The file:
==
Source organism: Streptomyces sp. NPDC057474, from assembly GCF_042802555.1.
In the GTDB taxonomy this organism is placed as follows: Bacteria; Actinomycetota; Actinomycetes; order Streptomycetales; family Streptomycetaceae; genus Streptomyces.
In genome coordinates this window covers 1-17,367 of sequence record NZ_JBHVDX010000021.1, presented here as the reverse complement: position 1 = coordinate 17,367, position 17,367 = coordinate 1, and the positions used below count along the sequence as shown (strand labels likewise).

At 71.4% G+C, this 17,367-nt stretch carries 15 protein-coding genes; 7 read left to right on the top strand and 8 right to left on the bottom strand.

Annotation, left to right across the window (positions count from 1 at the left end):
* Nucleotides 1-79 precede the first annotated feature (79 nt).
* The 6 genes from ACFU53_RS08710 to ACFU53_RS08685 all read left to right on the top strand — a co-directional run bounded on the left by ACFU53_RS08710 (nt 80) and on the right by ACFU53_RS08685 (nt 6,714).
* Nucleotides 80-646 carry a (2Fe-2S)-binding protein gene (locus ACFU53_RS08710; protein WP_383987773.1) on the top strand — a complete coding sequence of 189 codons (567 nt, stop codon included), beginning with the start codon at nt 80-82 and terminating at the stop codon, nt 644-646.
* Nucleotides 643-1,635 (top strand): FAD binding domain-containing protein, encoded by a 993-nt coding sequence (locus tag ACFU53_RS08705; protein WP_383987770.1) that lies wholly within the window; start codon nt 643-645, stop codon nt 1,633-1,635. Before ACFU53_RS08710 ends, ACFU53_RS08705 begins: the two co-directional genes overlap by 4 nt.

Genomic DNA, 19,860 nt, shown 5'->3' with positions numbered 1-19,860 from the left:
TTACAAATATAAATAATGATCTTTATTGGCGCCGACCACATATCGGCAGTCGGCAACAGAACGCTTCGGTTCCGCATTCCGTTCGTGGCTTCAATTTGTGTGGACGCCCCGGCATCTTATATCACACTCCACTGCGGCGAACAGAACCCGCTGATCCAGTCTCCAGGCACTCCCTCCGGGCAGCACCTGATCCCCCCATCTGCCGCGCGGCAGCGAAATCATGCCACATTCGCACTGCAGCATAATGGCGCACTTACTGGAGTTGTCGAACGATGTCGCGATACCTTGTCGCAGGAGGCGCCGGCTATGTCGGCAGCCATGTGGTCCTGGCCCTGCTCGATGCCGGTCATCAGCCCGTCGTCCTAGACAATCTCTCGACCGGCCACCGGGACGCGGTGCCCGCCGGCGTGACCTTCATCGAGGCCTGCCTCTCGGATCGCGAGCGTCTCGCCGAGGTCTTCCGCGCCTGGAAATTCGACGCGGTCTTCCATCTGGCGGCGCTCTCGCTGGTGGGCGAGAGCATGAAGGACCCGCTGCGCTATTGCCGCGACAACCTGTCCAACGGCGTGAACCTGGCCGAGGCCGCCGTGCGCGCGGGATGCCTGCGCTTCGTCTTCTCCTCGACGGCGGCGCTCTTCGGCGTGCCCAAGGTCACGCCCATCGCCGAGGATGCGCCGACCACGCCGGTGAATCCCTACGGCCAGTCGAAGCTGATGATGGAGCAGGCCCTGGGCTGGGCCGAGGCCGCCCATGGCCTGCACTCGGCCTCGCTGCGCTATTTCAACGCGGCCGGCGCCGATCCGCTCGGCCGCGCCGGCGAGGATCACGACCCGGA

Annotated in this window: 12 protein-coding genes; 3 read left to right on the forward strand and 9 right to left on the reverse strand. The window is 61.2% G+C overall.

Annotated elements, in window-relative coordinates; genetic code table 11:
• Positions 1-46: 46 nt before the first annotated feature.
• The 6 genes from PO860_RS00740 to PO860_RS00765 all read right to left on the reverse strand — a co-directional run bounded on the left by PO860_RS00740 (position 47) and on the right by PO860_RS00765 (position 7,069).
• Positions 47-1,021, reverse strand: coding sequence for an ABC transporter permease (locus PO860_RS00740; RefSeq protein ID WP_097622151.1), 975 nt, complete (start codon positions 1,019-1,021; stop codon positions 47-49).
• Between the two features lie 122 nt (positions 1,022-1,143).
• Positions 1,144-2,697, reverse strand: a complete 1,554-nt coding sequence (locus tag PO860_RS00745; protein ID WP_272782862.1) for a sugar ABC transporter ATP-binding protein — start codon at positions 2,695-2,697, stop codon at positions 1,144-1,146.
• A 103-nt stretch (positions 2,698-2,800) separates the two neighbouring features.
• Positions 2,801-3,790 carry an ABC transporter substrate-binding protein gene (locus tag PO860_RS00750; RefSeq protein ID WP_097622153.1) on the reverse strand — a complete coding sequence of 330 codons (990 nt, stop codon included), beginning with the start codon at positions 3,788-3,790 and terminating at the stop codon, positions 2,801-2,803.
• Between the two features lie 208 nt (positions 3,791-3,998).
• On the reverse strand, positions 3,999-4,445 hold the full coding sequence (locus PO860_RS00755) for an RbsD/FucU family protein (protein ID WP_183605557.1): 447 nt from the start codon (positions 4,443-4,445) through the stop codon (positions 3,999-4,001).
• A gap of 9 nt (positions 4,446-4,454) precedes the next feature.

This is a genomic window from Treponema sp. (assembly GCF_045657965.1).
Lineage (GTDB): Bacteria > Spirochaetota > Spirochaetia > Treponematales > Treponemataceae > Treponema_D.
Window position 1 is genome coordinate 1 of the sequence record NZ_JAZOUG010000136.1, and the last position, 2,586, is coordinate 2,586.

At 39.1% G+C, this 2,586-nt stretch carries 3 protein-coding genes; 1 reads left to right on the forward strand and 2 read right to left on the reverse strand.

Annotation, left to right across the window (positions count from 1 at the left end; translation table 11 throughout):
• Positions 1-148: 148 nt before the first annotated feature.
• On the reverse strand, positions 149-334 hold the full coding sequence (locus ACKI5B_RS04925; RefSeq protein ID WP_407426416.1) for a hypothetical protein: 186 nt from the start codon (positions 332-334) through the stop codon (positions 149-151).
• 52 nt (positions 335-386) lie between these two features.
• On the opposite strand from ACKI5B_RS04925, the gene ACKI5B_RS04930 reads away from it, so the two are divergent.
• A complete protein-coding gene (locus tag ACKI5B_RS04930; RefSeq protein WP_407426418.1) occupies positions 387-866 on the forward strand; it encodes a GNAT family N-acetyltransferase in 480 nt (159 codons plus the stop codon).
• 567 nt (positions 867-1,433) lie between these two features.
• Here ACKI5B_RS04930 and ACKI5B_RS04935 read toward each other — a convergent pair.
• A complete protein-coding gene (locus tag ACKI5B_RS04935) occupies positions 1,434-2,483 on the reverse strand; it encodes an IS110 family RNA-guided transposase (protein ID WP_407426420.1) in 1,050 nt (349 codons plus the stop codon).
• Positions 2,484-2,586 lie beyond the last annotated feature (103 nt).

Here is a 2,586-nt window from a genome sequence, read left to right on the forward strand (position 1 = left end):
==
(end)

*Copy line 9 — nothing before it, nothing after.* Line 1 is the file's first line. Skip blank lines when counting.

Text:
* Nucleotides 643-1,635 (top strand): FAD binding domain-containing protein, encoded by a 993-nt coding sequence (locus tag ACFU53_RS08705; protein WP_383987770.1) that lies wholly within the window; start codon nt 643-645, stop codon nt 1,633-1,635. Before ACFU53_RS08710 ends, ACFU53_RS08705 begins: the two co-directional genes overlap by 4 nt.